ATLANTA -- Braves manager Brian Snitker spent the past two seasons watching Chase d'Arnaud play in Triple-A against his Gwinnett Braves, and the skipper walked away each time aware of his potential.So when Atlanta signed d'Arnaud to a Minor League deal this past offseason, Snitker knew what type of player
ATLANTA -- Braves manager Brian Snitker spent the past two seasons watching Chase d'Arnaud play in Triple-A against his Gwinnett Braves, and the skipper walked away each time aware of his potential.
So when Atlanta signed d'Arnaud to a Minor League deal this past offseason, Snitker knew what type of player the organization was getting.
"I saw a kid with a lot of skills," said Snitker after Thursday's 6-0 loss to the Giants at Turner Field. "Skills play here. He can run, he swings the bat a little bit, he's versatile, he's got enough arm strength and he's a very athletic guy. And he can be a good piece on a Major League team."
Since being called up to Atlanta from Gwinnett on May 2, d'Arnaud has consistently proven he can be a significant piece for the Braves. That was the case once again on Thursday, as he posted two of the team's four hits -- both off Giants ace Madison Bumgarner -- while also playing solid defense at second base.
"He's done a good job," Snitker said. "He keeps swinging the bat well. He made some nice plays in the field, real rangy type stuff. I've said it all along: The guy is an athletic guy, and he's a pretty little player. We just keep him part of the mix, and he's a very valuable guy on our club."
Over his past 13 games, d'Arnaud, the older brother of Mets catcher Travis d'Arnaud, is batting .372 (16-for-43). He's hitting .351 for the year, which is well above his career average of .237.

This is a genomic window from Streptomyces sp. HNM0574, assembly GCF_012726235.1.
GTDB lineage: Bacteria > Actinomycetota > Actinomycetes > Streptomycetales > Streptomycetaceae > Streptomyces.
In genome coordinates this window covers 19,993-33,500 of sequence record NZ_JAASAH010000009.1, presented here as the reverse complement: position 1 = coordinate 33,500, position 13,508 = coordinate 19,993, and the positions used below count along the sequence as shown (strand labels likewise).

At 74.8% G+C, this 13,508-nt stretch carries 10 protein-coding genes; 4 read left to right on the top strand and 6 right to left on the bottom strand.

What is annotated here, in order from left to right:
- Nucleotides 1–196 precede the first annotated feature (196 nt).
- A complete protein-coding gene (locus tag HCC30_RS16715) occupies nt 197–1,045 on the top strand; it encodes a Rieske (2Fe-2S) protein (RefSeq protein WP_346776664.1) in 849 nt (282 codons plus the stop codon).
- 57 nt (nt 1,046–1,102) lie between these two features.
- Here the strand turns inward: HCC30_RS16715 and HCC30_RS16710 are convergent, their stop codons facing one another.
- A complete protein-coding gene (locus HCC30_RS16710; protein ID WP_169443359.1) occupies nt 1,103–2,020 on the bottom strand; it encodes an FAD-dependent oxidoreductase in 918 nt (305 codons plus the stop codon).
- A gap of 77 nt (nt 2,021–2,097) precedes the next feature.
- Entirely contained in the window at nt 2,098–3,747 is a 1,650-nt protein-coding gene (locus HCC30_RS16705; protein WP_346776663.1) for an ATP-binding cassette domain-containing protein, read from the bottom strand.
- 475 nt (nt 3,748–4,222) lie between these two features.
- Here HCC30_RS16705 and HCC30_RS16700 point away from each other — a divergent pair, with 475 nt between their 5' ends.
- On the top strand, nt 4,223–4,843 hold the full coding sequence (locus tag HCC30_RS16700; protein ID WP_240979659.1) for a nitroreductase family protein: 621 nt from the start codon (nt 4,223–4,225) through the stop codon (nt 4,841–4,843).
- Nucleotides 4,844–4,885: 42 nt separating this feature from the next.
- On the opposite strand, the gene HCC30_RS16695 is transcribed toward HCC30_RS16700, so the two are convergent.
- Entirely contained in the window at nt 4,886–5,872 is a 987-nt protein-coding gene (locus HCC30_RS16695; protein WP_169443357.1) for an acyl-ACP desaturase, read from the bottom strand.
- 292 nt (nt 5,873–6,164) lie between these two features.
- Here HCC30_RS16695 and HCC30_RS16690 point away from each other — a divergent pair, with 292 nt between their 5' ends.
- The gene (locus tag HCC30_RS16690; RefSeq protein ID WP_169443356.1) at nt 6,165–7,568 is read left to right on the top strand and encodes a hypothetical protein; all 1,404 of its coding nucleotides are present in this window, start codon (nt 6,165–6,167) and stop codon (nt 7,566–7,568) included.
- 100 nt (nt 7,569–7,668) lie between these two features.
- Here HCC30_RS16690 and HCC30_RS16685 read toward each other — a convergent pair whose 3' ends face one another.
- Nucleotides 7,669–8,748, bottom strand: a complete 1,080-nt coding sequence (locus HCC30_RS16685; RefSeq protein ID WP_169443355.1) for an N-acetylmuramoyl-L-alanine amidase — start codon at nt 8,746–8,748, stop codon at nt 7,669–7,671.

His recent success at the plate was highlighted by a career-high three hits against the Phillies on May 21.
d'Arnaud's shown his ability to play multiple positions in the field, as well. In 19 games, he's appeared at four positions, more than anyone on Atlanta's roster.
"Every opportunity that I'm out there, I'm looking forward to doing something special," said d'Arnaud, who has played second base, third base, shortstop and right field this season.
"I just want to get out there and contribute. Lately, I'm noticing when lefties are starting, I'm usually getting a start. And when it's righties, it's a hit-or-miss thing. I'm happy with the playing time."
With infielder Gordon Beckham sidelined with a left hamstring strain he sustained on Wednesday night, d'Arnaud might be even more valuable to the Braves as they navigate the next couple of weeks.
"It still hurts right there, because Gordon was playing so well and was kind of right in there in the middle of everything we were doing," Snitker said. "But it's nice to have a guy who has that versatility that's on your club, has already been here, is part of the team and can help out like that."
Pat James is a reporter for MLB.com based in Atlanta.